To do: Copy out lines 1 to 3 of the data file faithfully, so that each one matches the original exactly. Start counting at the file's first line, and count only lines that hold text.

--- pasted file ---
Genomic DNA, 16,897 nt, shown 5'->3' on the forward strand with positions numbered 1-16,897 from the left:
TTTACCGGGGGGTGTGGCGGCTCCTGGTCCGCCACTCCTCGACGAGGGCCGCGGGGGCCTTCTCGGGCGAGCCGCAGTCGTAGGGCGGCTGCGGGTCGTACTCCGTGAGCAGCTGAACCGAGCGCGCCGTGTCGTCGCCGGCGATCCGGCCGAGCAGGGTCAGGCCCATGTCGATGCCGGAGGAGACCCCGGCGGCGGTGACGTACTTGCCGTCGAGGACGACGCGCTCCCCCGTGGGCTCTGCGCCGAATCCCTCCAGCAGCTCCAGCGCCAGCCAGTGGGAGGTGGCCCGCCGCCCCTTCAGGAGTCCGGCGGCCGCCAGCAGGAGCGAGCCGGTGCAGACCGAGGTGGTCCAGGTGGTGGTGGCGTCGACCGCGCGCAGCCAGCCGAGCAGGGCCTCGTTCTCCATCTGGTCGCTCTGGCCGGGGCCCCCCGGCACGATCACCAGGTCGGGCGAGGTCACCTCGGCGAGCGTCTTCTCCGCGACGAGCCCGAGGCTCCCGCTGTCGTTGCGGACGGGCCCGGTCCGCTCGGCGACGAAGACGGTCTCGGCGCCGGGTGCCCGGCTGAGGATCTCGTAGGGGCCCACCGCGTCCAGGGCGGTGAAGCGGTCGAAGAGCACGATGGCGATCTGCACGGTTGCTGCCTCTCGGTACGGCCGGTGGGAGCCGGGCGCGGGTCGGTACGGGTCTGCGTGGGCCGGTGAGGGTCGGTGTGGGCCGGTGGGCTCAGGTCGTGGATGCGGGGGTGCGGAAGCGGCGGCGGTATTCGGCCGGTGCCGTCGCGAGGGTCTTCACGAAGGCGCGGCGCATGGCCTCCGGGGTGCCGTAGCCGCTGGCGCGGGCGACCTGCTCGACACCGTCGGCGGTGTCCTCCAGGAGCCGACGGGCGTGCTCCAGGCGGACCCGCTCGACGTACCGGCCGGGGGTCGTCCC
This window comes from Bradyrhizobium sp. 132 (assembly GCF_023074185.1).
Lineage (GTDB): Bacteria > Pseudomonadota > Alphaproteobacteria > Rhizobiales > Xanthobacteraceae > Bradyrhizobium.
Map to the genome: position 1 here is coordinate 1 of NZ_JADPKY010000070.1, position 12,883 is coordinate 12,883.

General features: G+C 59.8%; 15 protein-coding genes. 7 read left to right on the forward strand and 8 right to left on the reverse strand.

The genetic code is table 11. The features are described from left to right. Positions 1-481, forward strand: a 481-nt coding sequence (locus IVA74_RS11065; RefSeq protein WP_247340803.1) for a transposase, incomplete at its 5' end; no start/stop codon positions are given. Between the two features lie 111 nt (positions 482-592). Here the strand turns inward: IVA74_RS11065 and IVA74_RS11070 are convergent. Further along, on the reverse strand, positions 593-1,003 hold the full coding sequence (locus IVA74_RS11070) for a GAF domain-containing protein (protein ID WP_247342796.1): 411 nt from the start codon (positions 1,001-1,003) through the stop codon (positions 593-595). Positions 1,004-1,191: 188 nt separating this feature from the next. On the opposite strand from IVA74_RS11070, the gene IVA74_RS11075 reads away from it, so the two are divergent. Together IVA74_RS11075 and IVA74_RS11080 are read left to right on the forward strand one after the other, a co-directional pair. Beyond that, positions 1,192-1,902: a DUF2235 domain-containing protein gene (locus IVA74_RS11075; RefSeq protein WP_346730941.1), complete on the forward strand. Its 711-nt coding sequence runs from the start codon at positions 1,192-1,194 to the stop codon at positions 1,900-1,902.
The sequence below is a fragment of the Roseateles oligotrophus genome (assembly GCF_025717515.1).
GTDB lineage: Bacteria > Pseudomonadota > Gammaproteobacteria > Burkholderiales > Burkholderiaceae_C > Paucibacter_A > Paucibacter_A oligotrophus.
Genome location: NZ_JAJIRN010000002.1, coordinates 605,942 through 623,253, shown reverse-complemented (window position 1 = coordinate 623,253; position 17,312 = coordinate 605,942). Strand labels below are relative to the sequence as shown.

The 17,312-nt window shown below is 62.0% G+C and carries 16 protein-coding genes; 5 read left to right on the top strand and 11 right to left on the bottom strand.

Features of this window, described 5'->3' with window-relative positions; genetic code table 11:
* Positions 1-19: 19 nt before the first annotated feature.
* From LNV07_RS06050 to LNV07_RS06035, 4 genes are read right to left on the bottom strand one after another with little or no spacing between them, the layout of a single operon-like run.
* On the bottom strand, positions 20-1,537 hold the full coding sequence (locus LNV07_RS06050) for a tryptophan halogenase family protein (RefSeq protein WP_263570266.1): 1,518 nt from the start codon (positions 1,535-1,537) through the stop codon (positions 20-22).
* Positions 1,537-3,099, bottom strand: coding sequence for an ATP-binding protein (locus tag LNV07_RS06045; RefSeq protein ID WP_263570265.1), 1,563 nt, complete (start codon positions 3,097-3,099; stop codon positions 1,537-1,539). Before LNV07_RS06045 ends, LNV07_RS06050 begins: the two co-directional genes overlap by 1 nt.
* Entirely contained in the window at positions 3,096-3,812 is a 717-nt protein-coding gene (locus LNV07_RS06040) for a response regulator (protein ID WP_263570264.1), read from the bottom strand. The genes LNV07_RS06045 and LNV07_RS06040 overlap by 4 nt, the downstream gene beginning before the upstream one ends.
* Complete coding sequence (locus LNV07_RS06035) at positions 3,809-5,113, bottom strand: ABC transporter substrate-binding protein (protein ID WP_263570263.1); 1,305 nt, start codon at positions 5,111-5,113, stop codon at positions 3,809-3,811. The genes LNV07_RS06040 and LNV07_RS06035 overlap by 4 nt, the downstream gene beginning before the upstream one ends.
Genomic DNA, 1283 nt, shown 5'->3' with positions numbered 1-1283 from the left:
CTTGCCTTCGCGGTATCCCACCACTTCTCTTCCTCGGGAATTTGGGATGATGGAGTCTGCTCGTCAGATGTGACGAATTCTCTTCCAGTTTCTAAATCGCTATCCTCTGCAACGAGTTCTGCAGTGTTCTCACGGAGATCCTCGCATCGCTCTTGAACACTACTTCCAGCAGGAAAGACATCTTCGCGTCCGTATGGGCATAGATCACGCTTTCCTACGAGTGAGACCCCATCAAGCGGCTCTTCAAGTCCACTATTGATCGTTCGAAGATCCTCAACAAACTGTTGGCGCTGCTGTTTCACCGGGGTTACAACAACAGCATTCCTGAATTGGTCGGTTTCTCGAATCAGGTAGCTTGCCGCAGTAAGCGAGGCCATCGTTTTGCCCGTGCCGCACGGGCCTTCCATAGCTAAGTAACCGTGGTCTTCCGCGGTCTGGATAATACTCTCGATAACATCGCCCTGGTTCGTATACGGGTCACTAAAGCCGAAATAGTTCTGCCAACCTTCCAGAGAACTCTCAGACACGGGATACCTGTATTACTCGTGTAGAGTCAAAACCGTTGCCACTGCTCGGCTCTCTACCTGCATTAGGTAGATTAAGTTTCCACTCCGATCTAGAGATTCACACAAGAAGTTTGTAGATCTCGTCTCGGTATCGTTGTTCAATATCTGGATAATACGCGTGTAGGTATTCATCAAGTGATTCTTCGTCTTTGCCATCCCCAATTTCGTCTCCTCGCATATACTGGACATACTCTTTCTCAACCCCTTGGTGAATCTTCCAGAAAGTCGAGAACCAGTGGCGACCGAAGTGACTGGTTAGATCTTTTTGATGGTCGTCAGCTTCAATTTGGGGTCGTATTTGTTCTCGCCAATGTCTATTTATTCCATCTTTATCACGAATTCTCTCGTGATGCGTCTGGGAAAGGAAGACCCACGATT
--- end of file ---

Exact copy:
Genomic DNA, 16,897 nt, shown 5'->3' on the forward strand with positions numbered 1-16,897 from the left:
TTTACCGGGGGGTGTGGCGGCTCCTGGTCCGCCACTCCTCGACGAGGGCCGCGGGGGCCTTCTCGGGCGAGCCGCAGTCGTAGGGCGGCTGCGGGTCGTACTCCGTGAGCAGCTGAACCGAGCGCGCCGTGTCGTCGCCGGCGATCCGGCCGAGCAGGGTCAGGCCCATGTCGATGCCGGAGGAGACCCCGGCGGCGGTGACGTACTTGCCGTCGAGGACGACGCGCTCCCCCGTGGGCTCTGCGCCGAATCCCTCCAGCAGCTCCAGCGCCAGCCAGTGGGAGGTGGCCCGCCGCCCCTTCAGGAGTCCGGCGGCCGCCAGCAGGAGCGAGCCGGTGCAGACCGAGGTGGTCCAGGTGGTGGTGGCGTCGACCGCGCGCAGCCAGCCGAGCAGGGCCTCGTTCTCCATCTGGTCGCTCTGGCCGGGGCCCCCCGGCACGATCACCAGGTCGGGCGAGGTCACCTCGGCGAGCGTCTTCTCCGCGACGAGCCCGAGGCTCCCGCTGTCGTTGCGGACGGGCCCGGTCCGCTCGGCGACGAAGACGGTCTCGGCGCCGGGTGCCCGGCTGAGGATCTCGTAGGGGCCCACCGCGTCCAGGGCGGTGAAGCGGTCGAAGAGCACGATGGCGATCTGCACGGTTGCTGCCTCTCGGTACGGCCGGTGGGAGCCGGGCGCGGGTCGGTACGGGTCTGCGTGGGCCGGTGAGGGTCGGTGTGGGCCGGTGGGCTCAGGTCGTGGATGCGGGGGTGCGGAAGCGGCGGCGGTATTCGGCCGGTGCCGTCGCGAGGGTCTTCACGAAGGCGCGGCGCATGGCCTCCGGGGTGCCGTAGCCGCTGGCGCGGGCGACCTGCTCGACACCGTCGGCGGTGTCCTCCAGGAGCCGACGGGCGTGCTCCAGGCGGACCCGCTCGACGTACCGGCCGGGGGTCGTCCC
This window comes from Bradyrhizobium sp. 132 (assembly GCF_023074185.1).